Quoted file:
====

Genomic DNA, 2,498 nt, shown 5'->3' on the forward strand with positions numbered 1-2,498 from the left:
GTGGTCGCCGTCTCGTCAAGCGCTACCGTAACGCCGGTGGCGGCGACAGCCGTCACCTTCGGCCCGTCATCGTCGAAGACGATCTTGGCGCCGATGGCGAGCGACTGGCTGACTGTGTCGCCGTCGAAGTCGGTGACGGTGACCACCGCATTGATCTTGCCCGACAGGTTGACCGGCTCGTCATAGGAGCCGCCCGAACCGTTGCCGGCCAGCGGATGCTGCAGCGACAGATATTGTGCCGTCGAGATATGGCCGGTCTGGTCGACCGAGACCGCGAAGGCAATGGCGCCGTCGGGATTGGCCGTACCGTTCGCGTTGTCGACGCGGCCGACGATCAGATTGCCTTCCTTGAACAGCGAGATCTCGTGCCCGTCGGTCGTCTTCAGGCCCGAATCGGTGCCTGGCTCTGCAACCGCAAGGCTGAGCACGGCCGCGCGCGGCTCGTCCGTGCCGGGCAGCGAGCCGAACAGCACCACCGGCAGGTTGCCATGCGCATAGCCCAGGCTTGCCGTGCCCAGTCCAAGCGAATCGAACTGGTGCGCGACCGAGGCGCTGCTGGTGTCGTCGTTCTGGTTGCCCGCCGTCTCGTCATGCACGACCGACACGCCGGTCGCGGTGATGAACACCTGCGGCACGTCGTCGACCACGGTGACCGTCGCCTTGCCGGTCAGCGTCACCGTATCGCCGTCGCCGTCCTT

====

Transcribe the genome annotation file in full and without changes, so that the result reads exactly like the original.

Genomic DNA, 2,498 nt, shown 5'->3' on the forward strand with positions numbered 1-2,498 from the left:
GTGGTCGCCGTCTCGTCAAGCGCTACCGTAACGCCGGTGGCGGCGACAGCCGTCACCTTCGGCCCGTCATCGTCGAAGACGATCTTGGCGCCGATGGCGAGCGACTGGCTGACTGTGTCGCCGTCGAAGTCGGTGACGGTGACCACCGCATTGATCTTGCCCGACAGGTTGACCGGCTCGTCATAGGAGCCGCCCGAACCGTTGCCGGCCAGCGGATGCTGCAGCGACAGATATTGTGCCGTCGAGATATGGCCGGTCTGGTCGACCGAGACCGCGAAGGCAATGGCGCCGTCGGGATTGGCCGTACCGTTCGCGTTGTCGACGCGGCCGACGATCAGATTGCCTTCCTTGAACAGCGAGATCTCGTGCCCGTCGGTCGTCTTCAGGCCCGAATCGGTGCCTGGCTCTGCAACCGCAAGGCTGAGCACGGCCGCGCGCGGCTCGTCCGTGCCGGGCAGCGAGCCGAACAGCACCACCGGCAGGTTGCCATGCGCATAGCCCAGGCTTGCCGTGCCCAGTCCAAGCGAATCGAACTGGTGCGCGACCGAGGCGCTGCTGGTGTCGTCGTTCTGGTTGCCCGCCGTCTCGTCATGCACGACCGACACGCCGGTCGCGGTGATGAACACCTGCGGCACGTCGTCGACCACGGTGACCGTCGCCTTGCCGGTCAGCGTCACCGTATCGCCGTCGCCGTCCTT